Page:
the los angeles times is
reporting this morning that
the office of special counsel
[h/t thinkprogress.org for this],
a usually low-key federal office
charged chiefly with monitoring
complaince with the hatch act
[yep -- we knew it was coming!],
has opened a unified, wide-ranging, and
now-independent federal investigation
of karl rove's activities in, and
on behalf of, the bush white house,
over the past six and a half years.
scott j. bloch, the chief of the
office of special counsel, is reportedly
especially concerned with power-point
presentations mr. rove made to various
cabinet-level agencies. [presentations
not-at-all-unlike the one that had lurita
doan answering questions, under oath (and
badly, too!), before henry waxman's house
oversight committee last month. her less-
than-credible-testimony has led to wide-
spread calls for her ouster on this score.]
the key question, in each of these investi-
gations, is whether these "infor-
mational briefings" crossed the line -- and
were, in fact, political activity, or
political management [PDF], on government
property, or on government time, each
of which would be a violation of the
hatch act. . . let's read a little:
". . .The new investigation, which will examine
the firing of at least one U.S. attorney, missing
White House e-mails, and White House efforts to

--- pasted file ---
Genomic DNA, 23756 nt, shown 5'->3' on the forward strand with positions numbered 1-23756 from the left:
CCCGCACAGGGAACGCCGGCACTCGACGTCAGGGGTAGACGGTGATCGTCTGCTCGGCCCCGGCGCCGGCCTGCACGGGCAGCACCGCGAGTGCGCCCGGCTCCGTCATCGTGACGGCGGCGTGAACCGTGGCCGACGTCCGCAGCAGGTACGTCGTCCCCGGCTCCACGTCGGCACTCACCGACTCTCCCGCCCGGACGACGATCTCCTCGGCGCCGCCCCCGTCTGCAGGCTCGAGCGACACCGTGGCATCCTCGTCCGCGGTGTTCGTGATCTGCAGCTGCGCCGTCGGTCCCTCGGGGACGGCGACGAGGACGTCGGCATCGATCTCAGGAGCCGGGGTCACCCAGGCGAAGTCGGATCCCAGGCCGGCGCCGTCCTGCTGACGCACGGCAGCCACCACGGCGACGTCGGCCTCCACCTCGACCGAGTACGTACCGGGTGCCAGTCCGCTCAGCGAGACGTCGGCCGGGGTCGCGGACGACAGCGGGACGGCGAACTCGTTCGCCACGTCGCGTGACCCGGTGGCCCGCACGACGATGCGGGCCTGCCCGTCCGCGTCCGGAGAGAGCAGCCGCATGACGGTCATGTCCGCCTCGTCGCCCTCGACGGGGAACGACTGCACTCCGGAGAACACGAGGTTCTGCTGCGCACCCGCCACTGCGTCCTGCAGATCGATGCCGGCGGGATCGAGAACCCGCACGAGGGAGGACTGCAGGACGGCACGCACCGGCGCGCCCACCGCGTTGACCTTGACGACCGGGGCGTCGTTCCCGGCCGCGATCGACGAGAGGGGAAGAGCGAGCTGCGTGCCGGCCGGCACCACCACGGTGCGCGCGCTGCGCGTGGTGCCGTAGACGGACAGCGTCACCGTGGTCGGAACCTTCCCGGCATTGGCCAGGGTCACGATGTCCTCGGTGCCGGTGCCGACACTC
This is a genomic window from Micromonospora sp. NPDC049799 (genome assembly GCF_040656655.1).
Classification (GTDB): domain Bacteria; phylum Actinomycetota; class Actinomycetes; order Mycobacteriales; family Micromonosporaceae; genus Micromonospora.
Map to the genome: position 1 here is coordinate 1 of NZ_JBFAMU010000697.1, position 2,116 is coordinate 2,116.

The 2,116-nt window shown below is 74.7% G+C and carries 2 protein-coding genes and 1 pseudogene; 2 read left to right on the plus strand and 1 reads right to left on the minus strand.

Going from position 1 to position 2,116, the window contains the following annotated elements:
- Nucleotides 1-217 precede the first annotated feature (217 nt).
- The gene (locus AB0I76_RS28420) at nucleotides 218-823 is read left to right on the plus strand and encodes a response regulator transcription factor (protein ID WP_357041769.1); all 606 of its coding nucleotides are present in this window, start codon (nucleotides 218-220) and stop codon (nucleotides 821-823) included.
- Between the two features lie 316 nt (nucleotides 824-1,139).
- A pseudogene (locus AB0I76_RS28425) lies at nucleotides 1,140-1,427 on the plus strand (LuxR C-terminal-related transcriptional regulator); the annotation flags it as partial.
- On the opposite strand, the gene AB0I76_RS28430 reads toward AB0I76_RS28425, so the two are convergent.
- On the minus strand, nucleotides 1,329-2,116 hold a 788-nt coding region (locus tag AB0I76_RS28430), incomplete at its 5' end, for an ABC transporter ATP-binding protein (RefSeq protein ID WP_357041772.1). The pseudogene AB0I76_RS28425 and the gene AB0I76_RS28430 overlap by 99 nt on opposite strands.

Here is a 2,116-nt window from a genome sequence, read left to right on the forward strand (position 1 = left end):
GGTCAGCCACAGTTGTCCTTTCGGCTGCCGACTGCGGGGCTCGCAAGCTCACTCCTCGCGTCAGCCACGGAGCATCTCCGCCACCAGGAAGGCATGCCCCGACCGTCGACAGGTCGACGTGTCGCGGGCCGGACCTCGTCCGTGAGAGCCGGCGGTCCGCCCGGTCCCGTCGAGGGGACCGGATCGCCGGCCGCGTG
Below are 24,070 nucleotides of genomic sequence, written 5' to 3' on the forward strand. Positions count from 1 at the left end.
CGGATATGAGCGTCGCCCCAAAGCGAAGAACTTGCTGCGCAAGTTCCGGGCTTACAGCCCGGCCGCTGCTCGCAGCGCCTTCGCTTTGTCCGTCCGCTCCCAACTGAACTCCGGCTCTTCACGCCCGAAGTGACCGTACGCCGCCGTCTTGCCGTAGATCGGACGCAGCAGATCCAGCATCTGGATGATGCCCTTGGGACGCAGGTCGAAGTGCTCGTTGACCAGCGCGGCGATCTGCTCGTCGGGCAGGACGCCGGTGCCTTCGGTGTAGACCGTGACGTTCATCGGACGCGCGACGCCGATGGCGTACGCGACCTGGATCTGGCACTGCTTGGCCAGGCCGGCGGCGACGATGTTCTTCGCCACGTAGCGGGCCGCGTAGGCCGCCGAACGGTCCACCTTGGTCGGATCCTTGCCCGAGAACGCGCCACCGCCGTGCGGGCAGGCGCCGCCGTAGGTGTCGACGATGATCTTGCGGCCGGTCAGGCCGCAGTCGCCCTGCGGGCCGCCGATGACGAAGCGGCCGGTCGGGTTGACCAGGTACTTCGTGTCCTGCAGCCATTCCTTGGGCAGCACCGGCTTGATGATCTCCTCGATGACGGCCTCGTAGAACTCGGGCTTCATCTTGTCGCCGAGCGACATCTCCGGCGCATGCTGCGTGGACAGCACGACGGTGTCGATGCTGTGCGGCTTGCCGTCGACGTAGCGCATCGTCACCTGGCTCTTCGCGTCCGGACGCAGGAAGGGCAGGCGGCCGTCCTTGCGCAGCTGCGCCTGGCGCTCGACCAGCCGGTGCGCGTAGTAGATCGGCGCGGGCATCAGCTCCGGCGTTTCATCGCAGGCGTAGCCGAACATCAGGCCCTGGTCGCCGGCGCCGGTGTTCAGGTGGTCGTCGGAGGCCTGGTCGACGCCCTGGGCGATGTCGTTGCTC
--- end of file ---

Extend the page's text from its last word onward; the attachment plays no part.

keep presidential appointees attuned to Republican
political priorities, could create a substantial
new problem for the Bush White House.
First, the inquiry comes from inside the admin-
istration, not from Democrats in Congress. Second,
unlike the splintered inquiries being pressed on
Capitol Hill, it is expected to be a unified inves-
tigation covering many facets of the political
operation in which Rove played a leading part. . .
Rove and his top aides met each year with presi-
dential appointees throughout the govern-
ment, using PowerPoint presentations
to review polling data and describe high-
priority congressional and other campaigns
around the country. . .
Some officials have said they understood that
they were expected to seek opportunities to
help Republicans in these races, through
federal grants, policy decisions or in other ways.
A former Interior Department official, Wayne R.
Smith, who sat through briefings from Rove and
his then-deputy Ken Mehlman, said that during
President Bush's first term, he and other
appointees were frequently briefed on political
'We were constantly being reminded about how
our decisions could affect electoral results,' Smith said. . ."
if these allegations turn out to be
well-founded (and there would seem to
be scant reason for a former interior
department official to lie about such
matters), then karl rove has repeatedly
committed direct violations of the
hatch act -- and "rove's shop" was
part of a systemic pattern of such
violations. . . okay -- the upshot?
repeated, intentional, pattern violations of
the hatch act are federal crimes -- felonies.
uh-huh. . .
in passing -- i will admit to being slightly
skeptical of the office of special counsel
(given that mr. bloch has allegedly refused
to enforce federal laws prohibiting gay/lesbian
discrimination in the not-too-distant-past),
here. . . if his big idea is to slow the cong-
ressional investigations by asserting some
form of exclusive jurisdiction over these
matters, senators leahy, schumer, and
whitehouse, and representatives conyers,
waxman and sanchez should forcefully assert
their CONCURRENT right -- and obligation -- to
continue their independent investigations.
but perhaps i am being paranoid -- just
because the OSP chief was a bush appointee,
does not mean he won't do his job faithfully.